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Motivation

3 Steps to a Relationship Reboot

3. Try a complaining fast.

Key points

  • Resolutions help us shift our perspective and visualize a future that engenders hope.
  • Suggestions to re-inspire your relationship include weekly dates, pay it forward challenges, and a complaining fast.
  • Research shows that writing down your goals can significantly increase your chances of achieving them.
Photo by MART PRODUCTION from Pexels
Source: Photo by MART PRODUCTION from Pexels

I don't know about you, but I actually like New Year's resolutions. Yes, we all see headline after headline about the dismal follow-through around these new-year-new-me commitments—for example, that fewer than 8 percent of people actually stick to their goals, or that most people end up giving up on their targets before the end of January. The most cynical among us scoff at the idea that the simple turn of a calendar page should even have any sort of magical, Pixie-dust effect on our motivation.

But I find that setting resolutions, big or small, tends to get the creative juices flowing. Resolutions help us shift our perspective, visualize a future for ourselves that engenders hope, and maybe, just maybe, inspire new, more productive, and beneficial actions in the present.

Resolutions aren't just relegated to the individual, either. If you're in a committed relationship, here are three inspiring relationship goals for you and your spouse to set for your new-year-new-us vision. If any truly speak to you and your partner, feel free to use them. They're simply meant to get you thinking so you both can land on ideas that are personally meaningful.

1. Go on Weekly/Monthly/Quarterly Dates. Busy lives tend to leave little room for quality time with your spouse. By planning ahead and penciling in fun dates, you'll have something to look forward to and be more likely to actually make room in your schedule for it. Some weekly/monthly/quarterly date ideas include:

  • Couples' massage.
  • Hikes (new trails or old favorites).
  • Mini-getaways to a nearby hotel.
  • Plays and other local entertainment.
  • Shared showers or baths.
  • New recipes made together at home.
  • Foreign film night (or horror flick, or rom-com, etc.)—with no phones.

2. Complete a Shared Pay-It-Forward Challenge. Doing kind things for others benefits the doers as much as the receivers. Witness you and your spouse making a positive impact on your friends and community by setting regular goals such as:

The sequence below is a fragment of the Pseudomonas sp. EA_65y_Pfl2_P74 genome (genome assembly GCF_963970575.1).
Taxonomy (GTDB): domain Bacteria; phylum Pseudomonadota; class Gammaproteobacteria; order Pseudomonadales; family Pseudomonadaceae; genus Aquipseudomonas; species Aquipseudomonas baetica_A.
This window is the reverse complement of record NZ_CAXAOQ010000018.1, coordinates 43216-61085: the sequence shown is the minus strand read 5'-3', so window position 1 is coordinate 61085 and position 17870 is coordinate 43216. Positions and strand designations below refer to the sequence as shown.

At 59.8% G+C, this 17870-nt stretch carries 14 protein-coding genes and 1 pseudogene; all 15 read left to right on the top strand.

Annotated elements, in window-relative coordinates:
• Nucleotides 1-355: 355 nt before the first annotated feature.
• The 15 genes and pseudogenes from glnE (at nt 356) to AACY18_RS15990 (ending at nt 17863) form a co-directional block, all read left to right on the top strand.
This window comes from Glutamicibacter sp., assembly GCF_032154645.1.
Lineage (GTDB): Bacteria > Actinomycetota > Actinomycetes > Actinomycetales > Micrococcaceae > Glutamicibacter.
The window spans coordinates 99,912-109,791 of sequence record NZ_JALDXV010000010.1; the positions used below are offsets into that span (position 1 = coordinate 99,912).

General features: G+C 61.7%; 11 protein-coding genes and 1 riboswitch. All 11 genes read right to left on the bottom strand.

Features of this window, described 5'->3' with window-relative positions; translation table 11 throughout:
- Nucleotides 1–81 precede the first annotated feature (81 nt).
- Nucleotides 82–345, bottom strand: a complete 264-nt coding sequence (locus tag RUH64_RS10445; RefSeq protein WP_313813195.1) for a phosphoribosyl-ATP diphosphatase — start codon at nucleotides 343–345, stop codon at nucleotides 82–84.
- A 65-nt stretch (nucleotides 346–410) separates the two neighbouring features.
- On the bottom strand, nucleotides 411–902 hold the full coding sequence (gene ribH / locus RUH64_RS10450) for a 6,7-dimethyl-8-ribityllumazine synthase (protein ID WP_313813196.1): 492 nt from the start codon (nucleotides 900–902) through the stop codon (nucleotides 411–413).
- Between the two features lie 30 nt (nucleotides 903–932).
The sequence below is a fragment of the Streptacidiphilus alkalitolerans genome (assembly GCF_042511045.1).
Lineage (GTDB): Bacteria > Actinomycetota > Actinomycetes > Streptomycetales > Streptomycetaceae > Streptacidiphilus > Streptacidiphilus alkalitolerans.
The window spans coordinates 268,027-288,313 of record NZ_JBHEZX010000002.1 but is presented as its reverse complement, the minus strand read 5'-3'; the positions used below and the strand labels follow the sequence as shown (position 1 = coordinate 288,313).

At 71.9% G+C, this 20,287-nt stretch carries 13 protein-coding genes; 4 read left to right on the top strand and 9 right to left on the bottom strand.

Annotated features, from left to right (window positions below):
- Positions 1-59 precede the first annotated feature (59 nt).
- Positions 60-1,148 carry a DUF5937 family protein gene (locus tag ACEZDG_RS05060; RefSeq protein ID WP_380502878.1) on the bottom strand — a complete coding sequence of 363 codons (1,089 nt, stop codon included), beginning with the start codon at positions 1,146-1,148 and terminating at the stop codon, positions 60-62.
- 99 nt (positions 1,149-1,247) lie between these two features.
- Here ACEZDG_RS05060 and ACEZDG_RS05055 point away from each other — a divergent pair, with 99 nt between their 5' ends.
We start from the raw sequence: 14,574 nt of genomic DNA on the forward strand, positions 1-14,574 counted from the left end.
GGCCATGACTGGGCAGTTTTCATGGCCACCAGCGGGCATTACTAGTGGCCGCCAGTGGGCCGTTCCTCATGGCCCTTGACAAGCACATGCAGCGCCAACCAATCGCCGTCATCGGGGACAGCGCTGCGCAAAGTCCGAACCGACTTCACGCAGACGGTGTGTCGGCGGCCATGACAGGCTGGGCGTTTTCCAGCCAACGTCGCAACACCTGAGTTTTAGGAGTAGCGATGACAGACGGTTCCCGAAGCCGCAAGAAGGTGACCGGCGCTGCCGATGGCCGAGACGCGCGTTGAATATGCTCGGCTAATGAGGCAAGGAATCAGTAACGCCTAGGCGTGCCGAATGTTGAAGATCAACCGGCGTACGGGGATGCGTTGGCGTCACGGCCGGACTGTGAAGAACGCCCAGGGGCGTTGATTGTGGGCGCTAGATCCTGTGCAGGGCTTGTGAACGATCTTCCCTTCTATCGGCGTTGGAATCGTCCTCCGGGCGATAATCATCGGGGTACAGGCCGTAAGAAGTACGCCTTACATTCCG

• Minimum monthly volunteer hours.
  • Scheduled charitable donations.
  • "Just because" gifts to couple friends or family members (e.g., a free night of babysitting, a nice bottle of wine, an unexpected card).
  • "Secret" benefactor acts (e.g., hiding $5 Visa gift cards around town or in stores, paying for the coffee or groceries of someone in line behind you).

3. Try a Complaining "Fast." Can you give up complaining about your spouse for an entire month? How about a week—or even just a single day? I'm not insinuating that complaints are "wrong" or that issues in your relationship shouldn't be properly brought up and addressed. But making a conscious effort to give up complaining has this weird little effect of helping us become more aware of just how often we tend to complain in the first place.

The idea is to:

  • Simply notice—without judgment—how often you nag, complain about, or criticize your spouse, whether in your head or out loud.
  • Turn down the volume on your complaint channel and instead allow the space where a complaint used to go to be filled with quiet observation.
  • Tack on an explicit expression of gratitude (even if you just think it to yourself or write it in a journal) every time you catch yourself complaining.

A Few Practical Thoughts on Goal-Setting

Even when backed by the absolute best intentions, change can be hard. Here are some things to keep in mind that might help:

  • Aim high but set the bar low. Do not be afraid to have "big" goals (for both your marriage and and yourself), but be sure that you chunk those goals into small, exceedingly doable action steps. By setting the bar low, you'll be more likely to see yourself go from "to do" to "done," which keeps your momentum going and helps you build sticky new habits. As an example, if your goal is to start exercising together, you and your spouse might set an initial goal of taking a 10-minute walk after dinner every night for a month. Action begets action.
  • Write them down. Yes, research shows that writing down your goals can significantly increase your chances of actually achieving them. My suggestion? Once you and your partner decide on some shared goals that are genuinely meaningful, sit down together and write them down—in a journal, on a whiteboard posted on your fridge, or anywhere else where you can see the goals frequently, so they stay top of mind.
  • Get someone to help hold you accountable. Setting goals as a couple automatically gives you both someone who can help you follow through on your resolutions. But having someone outside the relationship adds a level of ownership and accountability that can really come in handy when (inevitably) your motivation levels trend low. A counselor or licensed marriage and family therapist could be a great solution for this, but you could also consider a spiritual advisor or trusted family friend, too.
  • Look for measurable metrics. A goal such as "Improve our marriage" is wonderful, but it's a bit vague. What does "improving our marriage" look like? How would you and your spouse actually know if you've accomplished such a goal? See if you can come up with goals that focus on actions (e.g., we go on X number of dates per month) rather than vague outcomes. The positive outcomes you're looking for tend to fall into place by focusing on genuine actions.
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